09 Sep Proposed mental health fund for Basildon borough
Basildon Council is set to consider creating a £40,000 Basildon Mental Health Fund.
It comes as recent national statistics and local mental health services have shown there could be a greater demand for mental health services in the coming months.
If approved by the Housing and Communities Committee, the fund would be able to ease some of the financial strain on mental health services by giving out single, one-off grants to support existing voluntary and community sector mental health providers operating within the borough.
Leader of Basildon Council, Councillor Gavin Callaghan, said: “We want to make sure that our partners in mental health are better equipped for the expected increase in demand for their services.
“We know that there is a big demand from residents: during lockdown the council and its community partners responded to 8,484 befriending calls and thousands of requests for assistance via the Community Hub.
“Whilst our partners in mental health services from the Community Hub have continued some exemplary work in this area with our residents, the council understands that the COVID-19 crisis has had a significant toll on the resources of these organisations.
“That’s why the proposed grants of up to £5,000 are on the table, to support mental health projects, access to training and professional development, or improve organisational infrastructure.”
The NHS has reported that doctors are seeing a rise in people reporting mental health difficulties, and there are predictions that the recent rise will mean demand outstrips pre-coronavirus access to mental health services.
According to recent figures from the Office for National Statistics (ONS) 19.2% of adults were estimated to be experiencing feelings of depression in June 2020, compared with 9.7% before the pandemic (July 2019 to March 2020). Eighty-five per cent of those experiencing some form of depression felt their wellbeing was being affected by feelings of stress or anxiety.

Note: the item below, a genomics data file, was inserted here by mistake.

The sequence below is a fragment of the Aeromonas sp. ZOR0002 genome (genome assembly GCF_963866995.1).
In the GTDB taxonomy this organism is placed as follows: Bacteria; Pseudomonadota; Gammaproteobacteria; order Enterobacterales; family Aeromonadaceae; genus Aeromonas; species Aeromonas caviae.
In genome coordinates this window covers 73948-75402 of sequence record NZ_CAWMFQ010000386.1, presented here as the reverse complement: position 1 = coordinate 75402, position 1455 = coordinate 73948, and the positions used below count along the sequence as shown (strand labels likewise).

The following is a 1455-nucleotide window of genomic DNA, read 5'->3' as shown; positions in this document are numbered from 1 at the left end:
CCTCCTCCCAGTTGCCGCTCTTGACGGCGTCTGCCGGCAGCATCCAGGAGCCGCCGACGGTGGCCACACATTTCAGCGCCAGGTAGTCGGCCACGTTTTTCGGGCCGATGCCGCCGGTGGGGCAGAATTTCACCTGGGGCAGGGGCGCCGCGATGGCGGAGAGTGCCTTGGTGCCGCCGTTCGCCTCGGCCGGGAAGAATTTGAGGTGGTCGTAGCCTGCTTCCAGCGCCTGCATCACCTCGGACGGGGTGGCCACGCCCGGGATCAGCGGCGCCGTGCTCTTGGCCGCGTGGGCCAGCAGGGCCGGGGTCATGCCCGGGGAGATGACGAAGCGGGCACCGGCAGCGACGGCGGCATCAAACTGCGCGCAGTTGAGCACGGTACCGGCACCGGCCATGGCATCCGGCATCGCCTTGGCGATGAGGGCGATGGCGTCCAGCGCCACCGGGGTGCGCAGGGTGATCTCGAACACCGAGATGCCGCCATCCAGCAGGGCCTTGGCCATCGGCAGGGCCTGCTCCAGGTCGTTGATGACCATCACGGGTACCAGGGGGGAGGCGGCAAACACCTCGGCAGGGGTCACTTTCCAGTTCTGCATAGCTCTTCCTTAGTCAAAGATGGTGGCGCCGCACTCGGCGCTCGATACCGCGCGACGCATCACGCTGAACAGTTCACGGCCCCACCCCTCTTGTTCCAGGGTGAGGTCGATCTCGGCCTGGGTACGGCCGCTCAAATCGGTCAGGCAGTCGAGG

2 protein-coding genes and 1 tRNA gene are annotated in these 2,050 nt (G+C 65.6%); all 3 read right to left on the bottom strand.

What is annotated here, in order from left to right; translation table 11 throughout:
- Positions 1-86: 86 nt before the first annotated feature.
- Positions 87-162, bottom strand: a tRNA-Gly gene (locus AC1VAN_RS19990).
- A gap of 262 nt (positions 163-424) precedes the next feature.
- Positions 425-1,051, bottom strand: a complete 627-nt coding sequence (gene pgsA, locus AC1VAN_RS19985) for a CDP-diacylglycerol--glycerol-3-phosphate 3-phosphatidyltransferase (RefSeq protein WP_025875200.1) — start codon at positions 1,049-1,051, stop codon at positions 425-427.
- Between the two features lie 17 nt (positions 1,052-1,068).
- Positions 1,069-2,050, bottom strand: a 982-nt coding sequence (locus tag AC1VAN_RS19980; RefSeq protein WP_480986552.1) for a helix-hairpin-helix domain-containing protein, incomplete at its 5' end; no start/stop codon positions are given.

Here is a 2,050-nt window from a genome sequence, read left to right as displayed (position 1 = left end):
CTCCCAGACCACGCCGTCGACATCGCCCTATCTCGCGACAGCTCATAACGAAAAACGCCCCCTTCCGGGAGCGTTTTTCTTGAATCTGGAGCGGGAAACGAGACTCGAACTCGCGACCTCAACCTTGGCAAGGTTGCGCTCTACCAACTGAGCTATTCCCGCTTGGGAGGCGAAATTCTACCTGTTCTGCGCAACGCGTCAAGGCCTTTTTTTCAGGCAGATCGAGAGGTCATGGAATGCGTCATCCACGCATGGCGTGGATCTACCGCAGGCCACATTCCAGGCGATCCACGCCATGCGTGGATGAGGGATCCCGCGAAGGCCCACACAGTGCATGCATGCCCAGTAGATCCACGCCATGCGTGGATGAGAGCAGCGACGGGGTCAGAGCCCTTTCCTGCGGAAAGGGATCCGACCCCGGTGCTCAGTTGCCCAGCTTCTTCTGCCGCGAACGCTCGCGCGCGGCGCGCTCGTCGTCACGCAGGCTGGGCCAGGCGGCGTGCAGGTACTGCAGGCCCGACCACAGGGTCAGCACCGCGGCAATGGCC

According to the ONS, those most likely to experience some form of depression during the period included people aged 16 to 39 years old; women; those unable to afford an unexpected expense; and people with disabilities.
Prolonged social isolation, risk of contracting the virus and significant financial vulnerability—especially as safety-nets such as the government’s Job Retention Scheme ends—are said to be contributing factors.
Financial backing has been secured for the proposed Fund as follows:
Public health grant £10,000
Countryside Properties £20,000
Mark Noble and partners £10,000
The next meeting of the Housing and Communities Committee, where a decision about the Fund will be made, will take place at 7:00pm on Tuesday, 15th September 2020.